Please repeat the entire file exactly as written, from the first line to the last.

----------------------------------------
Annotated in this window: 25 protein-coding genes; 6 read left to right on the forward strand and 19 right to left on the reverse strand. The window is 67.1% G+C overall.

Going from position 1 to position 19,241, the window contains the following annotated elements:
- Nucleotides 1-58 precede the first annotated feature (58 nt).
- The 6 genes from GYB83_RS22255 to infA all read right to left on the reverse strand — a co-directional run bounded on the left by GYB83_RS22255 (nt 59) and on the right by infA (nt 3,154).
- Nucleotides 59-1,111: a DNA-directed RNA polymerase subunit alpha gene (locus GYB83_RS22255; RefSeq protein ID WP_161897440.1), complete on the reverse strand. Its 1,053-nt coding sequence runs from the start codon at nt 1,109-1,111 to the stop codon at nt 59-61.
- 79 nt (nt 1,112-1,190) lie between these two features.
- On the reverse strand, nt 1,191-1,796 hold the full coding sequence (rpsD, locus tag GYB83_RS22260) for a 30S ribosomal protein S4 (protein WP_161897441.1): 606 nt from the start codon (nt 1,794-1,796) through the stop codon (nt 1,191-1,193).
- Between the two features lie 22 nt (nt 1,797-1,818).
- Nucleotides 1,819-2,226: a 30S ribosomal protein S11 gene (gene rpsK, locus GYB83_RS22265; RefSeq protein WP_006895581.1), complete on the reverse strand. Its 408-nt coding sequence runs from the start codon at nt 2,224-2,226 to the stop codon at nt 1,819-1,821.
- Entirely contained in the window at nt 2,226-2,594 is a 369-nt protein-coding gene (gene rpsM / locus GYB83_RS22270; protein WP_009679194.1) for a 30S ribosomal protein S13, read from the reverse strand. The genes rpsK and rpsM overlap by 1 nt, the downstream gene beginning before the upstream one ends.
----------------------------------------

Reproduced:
Annotated in this window: 25 protein-coding genes; 6 read left to right on the forward strand and 19 right to left on the reverse strand. The window is 67.1% G+C overall.

Going from position 1 to position 19,241, the window contains the following annotated elements:
- Nucleotides 1-58 precede the first annotated feature (58 nt).
- The 6 genes from GYB83_RS22255 to infA all read right to left on the reverse strand — a co-directional run bounded on the left by GYB83_RS22255 (nt 59) and on the right by infA (nt 3,154).
- Nucleotides 59-1,111: a DNA-directed RNA polymerase subunit alpha gene (locus GYB83_RS22255; RefSeq protein ID WP_161897440.1), complete on the reverse strand. Its 1,053-nt coding sequence runs from the start codon at nt 1,109-1,111 to the stop codon at nt 59-61.
- 79 nt (nt 1,112-1,190) lie between these two features.
- On the reverse strand, nt 1,191-1,796 hold the full coding sequence (rpsD, locus tag GYB83_RS22260) for a 30S ribosomal protein S4 (protein WP_161897441.1): 606 nt from the start codon (nt 1,794-1,796) through the stop codon (nt 1,191-1,193).
- Between the two features lie 22 nt (nt 1,797-1,818).
- Nucleotides 1,819-2,226: a 30S ribosomal protein S11 gene (gene rpsK, locus GYB83_RS22265; RefSeq protein WP_006895581.1), complete on the reverse strand. Its 408-nt coding sequence runs from the start codon at nt 2,224-2,226 to the stop codon at nt 1,819-1,821.
- Entirely contained in the window at nt 2,226-2,594 is a 369-nt protein-coding gene (gene rpsM / locus GYB83_RS22270; protein WP_009679194.1) for a 30S ribosomal protein S13, read from the reverse strand. The genes rpsK and rpsM overlap by 1 nt, the downstream gene beginning before the upstream one ends.